Will my space heater kill me?
November 11, 2007 2:54 PM   Subscribe

Will my space heater kill me?

I just bought a new space heater. It's the type with the glowy orange coils. It works well, but I just noticed that the cord gets very hot where it is plugged into the extension cord. This seems weird to me. What could be the explanation for this? Is it something to be concerned about?
posted by boots to Home & Garden (13 answers total) 3 users marked this as a favorite
 
When you say 'hot', how hot?

Appliances that draw a lot of current (those style of heaters are a good example) then the wires will get hot. It is perfectly normal up to a point. Does the extension lead get hot, too?

Have you tried it without the extension lead to see if it acts the same?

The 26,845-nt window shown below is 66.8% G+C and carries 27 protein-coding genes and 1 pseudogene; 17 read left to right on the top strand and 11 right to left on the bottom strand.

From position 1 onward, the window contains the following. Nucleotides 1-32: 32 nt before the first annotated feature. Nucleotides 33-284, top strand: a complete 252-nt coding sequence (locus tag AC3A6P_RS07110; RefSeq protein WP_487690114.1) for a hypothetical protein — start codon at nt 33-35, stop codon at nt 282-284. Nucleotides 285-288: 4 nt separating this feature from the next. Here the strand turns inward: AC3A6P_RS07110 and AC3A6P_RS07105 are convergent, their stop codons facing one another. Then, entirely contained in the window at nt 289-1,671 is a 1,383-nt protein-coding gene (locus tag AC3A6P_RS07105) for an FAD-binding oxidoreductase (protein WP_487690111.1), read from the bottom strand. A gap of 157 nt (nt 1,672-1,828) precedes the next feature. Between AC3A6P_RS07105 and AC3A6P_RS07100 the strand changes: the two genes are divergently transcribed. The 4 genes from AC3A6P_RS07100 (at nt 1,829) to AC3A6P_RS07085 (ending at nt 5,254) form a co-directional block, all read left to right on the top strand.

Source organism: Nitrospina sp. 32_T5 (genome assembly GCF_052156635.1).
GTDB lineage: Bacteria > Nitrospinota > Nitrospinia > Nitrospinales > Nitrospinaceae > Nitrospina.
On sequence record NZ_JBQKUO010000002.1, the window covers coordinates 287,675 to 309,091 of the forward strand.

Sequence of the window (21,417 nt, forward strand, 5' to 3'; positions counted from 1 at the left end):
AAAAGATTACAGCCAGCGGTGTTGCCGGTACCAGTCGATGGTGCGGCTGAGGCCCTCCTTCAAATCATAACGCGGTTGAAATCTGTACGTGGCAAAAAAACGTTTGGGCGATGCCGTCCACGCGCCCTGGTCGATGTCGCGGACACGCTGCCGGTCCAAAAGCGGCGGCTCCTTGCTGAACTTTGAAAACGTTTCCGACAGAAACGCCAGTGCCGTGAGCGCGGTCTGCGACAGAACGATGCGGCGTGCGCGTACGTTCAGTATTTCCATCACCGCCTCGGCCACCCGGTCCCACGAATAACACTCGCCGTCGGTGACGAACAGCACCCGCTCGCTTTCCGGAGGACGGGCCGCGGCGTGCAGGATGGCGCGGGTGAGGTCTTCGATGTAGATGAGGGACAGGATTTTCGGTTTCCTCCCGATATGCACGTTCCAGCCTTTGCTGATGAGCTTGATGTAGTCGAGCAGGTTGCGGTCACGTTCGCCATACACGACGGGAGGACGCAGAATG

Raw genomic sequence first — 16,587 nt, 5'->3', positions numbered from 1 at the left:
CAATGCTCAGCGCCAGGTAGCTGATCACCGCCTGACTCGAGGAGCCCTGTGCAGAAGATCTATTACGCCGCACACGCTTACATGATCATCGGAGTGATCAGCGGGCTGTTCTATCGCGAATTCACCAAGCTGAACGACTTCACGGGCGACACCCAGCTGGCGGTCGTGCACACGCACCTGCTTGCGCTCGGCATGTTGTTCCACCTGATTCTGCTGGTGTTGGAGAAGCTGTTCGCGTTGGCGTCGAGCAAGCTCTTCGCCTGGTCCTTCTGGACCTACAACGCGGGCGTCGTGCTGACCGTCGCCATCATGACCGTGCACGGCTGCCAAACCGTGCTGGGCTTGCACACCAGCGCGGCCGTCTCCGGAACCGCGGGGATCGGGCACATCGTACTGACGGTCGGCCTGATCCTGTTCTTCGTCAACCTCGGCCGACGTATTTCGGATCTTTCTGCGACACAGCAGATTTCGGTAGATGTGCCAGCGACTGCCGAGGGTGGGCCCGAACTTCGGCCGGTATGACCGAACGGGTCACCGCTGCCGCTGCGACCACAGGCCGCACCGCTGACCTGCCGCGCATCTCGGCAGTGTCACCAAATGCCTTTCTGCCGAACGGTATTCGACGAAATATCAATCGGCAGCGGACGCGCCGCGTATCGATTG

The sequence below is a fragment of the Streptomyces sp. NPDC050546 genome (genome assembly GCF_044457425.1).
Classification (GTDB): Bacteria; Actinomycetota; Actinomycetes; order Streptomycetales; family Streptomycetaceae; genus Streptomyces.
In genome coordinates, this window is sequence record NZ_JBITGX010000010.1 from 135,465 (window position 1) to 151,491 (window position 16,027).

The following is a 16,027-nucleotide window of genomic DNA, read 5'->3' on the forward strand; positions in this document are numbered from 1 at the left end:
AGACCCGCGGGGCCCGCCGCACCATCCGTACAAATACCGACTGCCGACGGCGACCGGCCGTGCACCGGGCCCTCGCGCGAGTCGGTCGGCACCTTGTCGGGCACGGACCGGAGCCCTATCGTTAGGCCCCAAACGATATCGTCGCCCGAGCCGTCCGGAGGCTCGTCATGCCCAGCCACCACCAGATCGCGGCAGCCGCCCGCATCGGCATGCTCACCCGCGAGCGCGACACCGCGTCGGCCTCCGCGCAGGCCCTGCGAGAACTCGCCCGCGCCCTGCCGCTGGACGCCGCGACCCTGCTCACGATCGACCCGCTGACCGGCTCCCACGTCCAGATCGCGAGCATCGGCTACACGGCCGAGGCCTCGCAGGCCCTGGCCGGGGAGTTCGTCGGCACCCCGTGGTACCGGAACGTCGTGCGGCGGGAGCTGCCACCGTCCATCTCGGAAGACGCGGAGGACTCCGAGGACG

Where are you? Is the heater fused individually (ie in the UK with a fused plug)?
posted by Brockles at 3:00 PM on November 11, 2007


It might be the extension cord that's getting hot. You need to check the current rating for your heater (it will be a number in "amperes" or "A") and make sure to use an extension cord whose current rating is equal to or higher.

If the extension cord is too small (by which I mean, the wires are too narrow), it will definitely heat up and it could cause a fire. Usually for space heaters you need a very heavy extension cord.
posted by Steven C. Den Beste at 3:21 PM on November 11, 2007


Space heaters draw a *lot* of juice. The cord on the heater is presumably designed for that, but the extension cord is another story.

A) run it without the cord

B) check the rating of the cord versus the power draw of the heater
posted by madmethods at 3:22 PM on November 11, 2007


Keep in mind too, it is always best to NOT use an extension cord if possible... Especially with items that draw a lot of current.